How GAD Develops
So how does generalized anxiety disorder develop? Well if you’ve listened and watched my previous videos I talked about how events and triggers lead to the thoughts about these triggers and how these thoughts can lead to anxious feelings and how anxious feelings can lead to avoidant behaviour and how the use of avoidance behaviors can maintain the belief in your thoughts which then serve to maintain the negative cycle of anxiety.
So here I give an example of the negative cycle of GAD worry and uncertainty- let’s say you have a stressor and then you have thoughts that something bad is going to happen. You might think that you will not be able to cope; you might think you can’t stand uncertainty; you might think the future and risks are unknown and that you must be prepared to reduce the risk. So these thoughts then induce anxiety, so you’re worried and fearful. So in addition to the anxious feelings, you get the physical symptoms of anxiety which include nervousness, tenseness, and you’re not able to relax and you have disrupted sleep. So these anxiety symptoms are very uncomfortable, and the anxiety makes you want to overcompensate to decrease the anxiety over short-term, so what you do then as you can’t stand uncertainty, you try to increase the certainty by planning ahead, making lists, over preparing, and over educating yourself. So for instance, if you have some concern that you might have some physical illness, you might go on the internet and research all there is to know about the particular illness that you’re worried about, and you spend all your time educating yourself, and eventually you just avoid and then you put off things.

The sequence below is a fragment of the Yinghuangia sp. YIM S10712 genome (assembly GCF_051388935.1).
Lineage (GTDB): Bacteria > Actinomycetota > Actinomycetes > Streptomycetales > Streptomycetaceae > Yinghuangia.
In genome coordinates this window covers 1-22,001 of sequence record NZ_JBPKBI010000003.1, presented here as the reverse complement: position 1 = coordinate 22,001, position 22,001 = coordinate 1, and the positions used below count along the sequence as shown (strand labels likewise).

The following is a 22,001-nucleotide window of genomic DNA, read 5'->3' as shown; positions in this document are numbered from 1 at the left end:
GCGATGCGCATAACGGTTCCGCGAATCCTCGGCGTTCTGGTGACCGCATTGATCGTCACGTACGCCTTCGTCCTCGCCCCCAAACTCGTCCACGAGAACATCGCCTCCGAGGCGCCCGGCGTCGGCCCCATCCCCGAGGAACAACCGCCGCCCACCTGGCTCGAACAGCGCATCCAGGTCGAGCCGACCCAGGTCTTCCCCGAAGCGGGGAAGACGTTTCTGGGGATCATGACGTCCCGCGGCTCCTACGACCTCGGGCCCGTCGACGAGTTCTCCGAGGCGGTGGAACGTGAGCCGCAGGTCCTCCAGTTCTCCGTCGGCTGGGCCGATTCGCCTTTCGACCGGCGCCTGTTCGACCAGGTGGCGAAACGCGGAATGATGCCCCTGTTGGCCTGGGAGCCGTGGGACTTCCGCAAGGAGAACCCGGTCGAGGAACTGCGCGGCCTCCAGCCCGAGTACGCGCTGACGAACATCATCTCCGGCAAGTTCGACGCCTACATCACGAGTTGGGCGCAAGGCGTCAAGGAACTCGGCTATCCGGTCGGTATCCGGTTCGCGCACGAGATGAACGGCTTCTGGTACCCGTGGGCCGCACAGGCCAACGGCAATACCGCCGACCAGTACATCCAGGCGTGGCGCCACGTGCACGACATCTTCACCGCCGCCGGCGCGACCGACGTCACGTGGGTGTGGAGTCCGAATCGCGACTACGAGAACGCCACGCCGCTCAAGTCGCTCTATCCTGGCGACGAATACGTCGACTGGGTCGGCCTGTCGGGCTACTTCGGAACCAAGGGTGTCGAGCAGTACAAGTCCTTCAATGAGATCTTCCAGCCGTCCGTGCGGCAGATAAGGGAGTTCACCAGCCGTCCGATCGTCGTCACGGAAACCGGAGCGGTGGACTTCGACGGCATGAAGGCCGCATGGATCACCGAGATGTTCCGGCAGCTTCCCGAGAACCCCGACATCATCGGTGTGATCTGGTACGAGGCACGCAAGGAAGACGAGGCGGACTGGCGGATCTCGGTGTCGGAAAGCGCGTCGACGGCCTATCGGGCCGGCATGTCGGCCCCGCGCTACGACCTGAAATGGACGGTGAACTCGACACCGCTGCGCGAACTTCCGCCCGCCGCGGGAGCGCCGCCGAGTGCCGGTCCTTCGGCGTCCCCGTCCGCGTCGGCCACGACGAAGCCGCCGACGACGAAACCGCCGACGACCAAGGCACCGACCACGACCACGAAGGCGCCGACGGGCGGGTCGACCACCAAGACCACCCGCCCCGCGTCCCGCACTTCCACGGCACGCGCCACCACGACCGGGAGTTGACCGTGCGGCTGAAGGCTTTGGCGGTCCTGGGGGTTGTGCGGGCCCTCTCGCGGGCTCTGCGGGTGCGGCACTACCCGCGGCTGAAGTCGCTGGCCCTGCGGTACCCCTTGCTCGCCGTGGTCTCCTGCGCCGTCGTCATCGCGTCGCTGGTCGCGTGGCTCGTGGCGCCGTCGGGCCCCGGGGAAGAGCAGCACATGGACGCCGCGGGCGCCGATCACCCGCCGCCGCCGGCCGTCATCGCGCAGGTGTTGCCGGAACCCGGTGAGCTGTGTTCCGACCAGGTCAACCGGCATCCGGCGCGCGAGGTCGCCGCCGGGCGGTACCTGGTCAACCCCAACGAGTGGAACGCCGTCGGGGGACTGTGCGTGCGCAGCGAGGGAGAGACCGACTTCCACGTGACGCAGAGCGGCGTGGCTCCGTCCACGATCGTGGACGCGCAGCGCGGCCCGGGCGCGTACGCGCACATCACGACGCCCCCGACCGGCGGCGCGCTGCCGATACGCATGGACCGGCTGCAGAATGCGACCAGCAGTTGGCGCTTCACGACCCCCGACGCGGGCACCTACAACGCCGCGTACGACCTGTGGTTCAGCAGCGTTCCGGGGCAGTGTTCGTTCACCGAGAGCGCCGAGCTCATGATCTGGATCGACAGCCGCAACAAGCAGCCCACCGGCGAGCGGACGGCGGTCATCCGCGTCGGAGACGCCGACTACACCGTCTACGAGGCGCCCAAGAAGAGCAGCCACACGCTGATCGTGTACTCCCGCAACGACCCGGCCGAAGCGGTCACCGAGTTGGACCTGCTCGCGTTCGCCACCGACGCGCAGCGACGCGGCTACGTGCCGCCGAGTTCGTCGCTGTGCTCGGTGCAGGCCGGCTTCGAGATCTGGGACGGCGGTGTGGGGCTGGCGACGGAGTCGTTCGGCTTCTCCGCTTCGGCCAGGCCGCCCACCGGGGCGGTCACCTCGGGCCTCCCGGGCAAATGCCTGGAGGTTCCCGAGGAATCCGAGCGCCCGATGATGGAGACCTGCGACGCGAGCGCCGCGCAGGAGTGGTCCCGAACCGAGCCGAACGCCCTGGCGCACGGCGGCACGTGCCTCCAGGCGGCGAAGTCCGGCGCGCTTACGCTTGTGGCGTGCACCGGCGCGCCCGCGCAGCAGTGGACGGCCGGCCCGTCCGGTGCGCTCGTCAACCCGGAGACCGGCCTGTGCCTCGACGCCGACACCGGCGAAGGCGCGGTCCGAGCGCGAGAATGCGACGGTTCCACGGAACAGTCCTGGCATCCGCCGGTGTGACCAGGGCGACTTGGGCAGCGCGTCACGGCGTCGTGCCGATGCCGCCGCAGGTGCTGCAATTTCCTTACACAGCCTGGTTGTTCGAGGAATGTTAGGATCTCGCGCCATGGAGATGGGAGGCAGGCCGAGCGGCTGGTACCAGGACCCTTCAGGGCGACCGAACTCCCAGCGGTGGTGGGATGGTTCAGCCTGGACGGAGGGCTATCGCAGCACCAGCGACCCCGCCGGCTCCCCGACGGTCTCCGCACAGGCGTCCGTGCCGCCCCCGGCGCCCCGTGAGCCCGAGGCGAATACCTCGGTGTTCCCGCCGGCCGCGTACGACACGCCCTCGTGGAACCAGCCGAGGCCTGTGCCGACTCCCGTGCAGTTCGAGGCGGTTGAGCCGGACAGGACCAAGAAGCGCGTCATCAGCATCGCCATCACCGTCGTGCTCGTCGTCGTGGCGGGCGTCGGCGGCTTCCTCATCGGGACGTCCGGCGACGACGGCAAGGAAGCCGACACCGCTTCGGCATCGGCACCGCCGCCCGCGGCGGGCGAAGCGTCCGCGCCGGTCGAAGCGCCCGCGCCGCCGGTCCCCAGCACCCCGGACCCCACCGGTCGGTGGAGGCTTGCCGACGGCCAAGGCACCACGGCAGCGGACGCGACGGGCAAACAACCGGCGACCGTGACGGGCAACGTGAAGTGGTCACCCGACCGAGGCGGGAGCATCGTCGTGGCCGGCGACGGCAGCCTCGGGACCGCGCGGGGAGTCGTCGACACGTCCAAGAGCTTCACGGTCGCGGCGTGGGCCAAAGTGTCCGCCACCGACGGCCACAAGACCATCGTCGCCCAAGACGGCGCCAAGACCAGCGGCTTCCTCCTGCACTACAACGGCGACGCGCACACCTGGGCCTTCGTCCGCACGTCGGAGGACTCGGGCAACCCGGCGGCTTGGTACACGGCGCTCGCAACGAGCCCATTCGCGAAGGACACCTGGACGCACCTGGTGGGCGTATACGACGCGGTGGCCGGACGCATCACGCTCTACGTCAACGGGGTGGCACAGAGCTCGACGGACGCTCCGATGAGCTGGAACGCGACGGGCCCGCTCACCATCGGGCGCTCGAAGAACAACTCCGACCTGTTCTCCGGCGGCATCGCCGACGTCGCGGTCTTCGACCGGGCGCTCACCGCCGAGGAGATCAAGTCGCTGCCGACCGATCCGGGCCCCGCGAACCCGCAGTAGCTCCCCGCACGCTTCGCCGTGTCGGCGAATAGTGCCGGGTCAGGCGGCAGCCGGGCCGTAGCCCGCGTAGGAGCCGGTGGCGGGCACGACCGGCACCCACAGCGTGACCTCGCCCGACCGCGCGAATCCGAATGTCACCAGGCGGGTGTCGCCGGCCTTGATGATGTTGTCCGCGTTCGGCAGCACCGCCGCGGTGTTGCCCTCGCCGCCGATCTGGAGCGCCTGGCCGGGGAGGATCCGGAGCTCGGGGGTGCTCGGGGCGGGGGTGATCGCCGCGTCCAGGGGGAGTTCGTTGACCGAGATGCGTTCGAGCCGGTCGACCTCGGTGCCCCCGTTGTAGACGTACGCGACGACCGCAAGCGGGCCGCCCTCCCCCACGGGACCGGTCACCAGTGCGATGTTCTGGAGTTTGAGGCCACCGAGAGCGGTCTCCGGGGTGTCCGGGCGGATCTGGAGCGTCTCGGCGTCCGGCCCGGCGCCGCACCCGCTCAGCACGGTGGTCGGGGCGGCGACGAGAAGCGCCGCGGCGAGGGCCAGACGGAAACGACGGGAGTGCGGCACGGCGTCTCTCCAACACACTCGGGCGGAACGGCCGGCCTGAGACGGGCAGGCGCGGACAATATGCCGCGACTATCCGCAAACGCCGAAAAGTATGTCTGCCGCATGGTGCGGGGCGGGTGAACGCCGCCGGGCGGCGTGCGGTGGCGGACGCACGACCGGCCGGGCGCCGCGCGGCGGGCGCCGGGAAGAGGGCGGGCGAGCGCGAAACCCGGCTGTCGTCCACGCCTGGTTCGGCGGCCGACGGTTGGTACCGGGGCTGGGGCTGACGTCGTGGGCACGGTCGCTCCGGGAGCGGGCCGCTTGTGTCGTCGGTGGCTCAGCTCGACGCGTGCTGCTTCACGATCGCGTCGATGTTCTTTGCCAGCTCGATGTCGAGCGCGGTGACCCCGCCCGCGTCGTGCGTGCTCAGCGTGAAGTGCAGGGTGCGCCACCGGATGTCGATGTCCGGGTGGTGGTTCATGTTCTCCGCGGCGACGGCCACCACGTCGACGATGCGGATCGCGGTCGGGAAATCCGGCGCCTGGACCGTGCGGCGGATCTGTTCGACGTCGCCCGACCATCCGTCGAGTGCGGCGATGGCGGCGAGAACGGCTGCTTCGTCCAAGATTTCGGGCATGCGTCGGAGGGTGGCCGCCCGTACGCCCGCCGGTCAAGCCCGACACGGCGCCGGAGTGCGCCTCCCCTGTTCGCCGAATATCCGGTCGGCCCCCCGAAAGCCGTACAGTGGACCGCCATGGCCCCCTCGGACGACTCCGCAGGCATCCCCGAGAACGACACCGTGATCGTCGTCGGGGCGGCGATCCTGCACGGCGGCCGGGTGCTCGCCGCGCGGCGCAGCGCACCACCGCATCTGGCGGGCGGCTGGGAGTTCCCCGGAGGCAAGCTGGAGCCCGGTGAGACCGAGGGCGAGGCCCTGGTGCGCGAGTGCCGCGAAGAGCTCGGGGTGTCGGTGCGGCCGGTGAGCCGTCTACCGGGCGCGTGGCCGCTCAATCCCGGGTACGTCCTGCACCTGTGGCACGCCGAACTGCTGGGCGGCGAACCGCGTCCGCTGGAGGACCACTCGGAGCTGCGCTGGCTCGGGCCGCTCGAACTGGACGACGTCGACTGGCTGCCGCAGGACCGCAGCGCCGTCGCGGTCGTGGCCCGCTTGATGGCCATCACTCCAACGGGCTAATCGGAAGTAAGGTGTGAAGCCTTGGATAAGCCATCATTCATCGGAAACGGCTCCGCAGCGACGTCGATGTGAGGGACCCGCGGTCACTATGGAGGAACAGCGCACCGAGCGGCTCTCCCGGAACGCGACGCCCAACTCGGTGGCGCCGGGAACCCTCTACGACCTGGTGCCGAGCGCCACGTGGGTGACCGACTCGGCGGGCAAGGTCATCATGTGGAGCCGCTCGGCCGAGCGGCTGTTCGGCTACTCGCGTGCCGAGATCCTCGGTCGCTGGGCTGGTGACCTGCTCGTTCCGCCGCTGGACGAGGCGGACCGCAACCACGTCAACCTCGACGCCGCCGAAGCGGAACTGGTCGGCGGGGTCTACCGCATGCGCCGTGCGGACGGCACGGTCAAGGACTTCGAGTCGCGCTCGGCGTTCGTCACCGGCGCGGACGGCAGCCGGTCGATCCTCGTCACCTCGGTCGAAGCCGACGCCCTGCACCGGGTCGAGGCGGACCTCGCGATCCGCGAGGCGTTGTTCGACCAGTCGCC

However, these behaviors maintain the intolerance of uncertainty because if you’re not able to stand uncertainty and you try to increase the certainty what happens is that the behaviors just maintain this intolerance of uncertainty and then it just perpetuates this negative cycle of GAD worry and uncertainty. So that’s how generalized anxiety disorder develops in which your thoughts lead to feelings, which leads to over compensating behaviour, which then served to maintain the intolerance of uncertainty and then eventually it maintains this negative vicious cycle of GAD.